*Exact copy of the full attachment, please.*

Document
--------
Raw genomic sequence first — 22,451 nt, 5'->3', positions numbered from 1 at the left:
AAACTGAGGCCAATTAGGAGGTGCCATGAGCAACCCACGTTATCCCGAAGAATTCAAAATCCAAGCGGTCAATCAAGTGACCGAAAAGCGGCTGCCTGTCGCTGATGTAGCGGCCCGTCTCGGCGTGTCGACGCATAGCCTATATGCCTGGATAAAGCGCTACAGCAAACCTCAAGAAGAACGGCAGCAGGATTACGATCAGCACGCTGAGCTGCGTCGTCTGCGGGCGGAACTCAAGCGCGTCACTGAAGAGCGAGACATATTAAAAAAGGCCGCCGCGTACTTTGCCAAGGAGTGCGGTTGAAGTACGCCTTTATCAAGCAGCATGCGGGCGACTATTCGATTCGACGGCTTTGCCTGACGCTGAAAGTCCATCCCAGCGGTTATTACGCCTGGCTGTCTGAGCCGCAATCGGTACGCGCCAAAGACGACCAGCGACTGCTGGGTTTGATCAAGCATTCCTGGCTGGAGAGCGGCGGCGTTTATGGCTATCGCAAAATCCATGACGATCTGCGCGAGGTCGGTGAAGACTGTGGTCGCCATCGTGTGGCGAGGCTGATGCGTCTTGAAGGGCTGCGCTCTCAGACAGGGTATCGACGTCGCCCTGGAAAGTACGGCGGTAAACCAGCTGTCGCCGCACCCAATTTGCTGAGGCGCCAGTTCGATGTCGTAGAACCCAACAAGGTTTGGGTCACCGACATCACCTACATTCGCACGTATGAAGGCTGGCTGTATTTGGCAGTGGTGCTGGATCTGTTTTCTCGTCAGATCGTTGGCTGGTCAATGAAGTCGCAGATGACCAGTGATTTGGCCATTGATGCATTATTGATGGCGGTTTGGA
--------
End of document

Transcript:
Raw genomic sequence first — 22,451 nt, 5'->3', positions numbered from 1 at the left:
AAACTGAGGCCAATTAGGAGGTGCCATGAGCAACCCACGTTATCCCGAAGAATTCAAAATCCAAGCGGTCAATCAAGTGACCGAAAAGCGGCTGCCTGTCGCTGATGTAGCGGCCCGTCTCGGCGTGTCGACGCATAGCCTATATGCCTGGATAAAGCGCTACAGCAAACCTCAAGAAGAACGGCAGCAGGATTACGATCAGCACGCTGAGCTGCGTCGTCTGCGGGCGGAACTCAAGCGCGTCACTGAAGAGCGAGACATATTAAAAAAGGCCGCCGCGTACTTTGCCAAGGAGTGCGGTTGAAGTACGCCTTTATCAAGCAGCATGCGGGCGACTATTCGATTCGACGGCTTTGCCTGACGCTGAAAGTCCATCCCAGCGGTTATTACGCCTGGCTGTCTGAGCCGCAATCGGTACGCGCCAAAGACGACCAGCGACTGCTGGGTTTGATCAAGCATTCCTGGCTGGAGAGCGGCGGCGTTTATGGCTATCGCAAAATCCATGACGATCTGCGCGAGGTCGGTGAAGACTGTGGTCGCCATCGTGTGGCGAGGCTGATGCGTCTTGAAGGGCTGCGCTCTCAGACAGGGTATCGACGTCGCCCTGGAAAGTACGGCGGTAAACCAGCTGTCGCCGCACCCAATTTGCTGAGGCGCCAGTTCGATGTCGTAGAACCCAACAAGGTTTGGGTCACCGACATCACCTACATTCGCACGTATGAAGGCTGGCTGTATTTGGCAGTGGTGCTGGATCTGTTTTCTCGTCAGATCGTTGGCTGGTCAATGAAGTCGCAGATGACCAGTGATTTGGCCATTGATGCATTATTGATGGCGGTTTGGA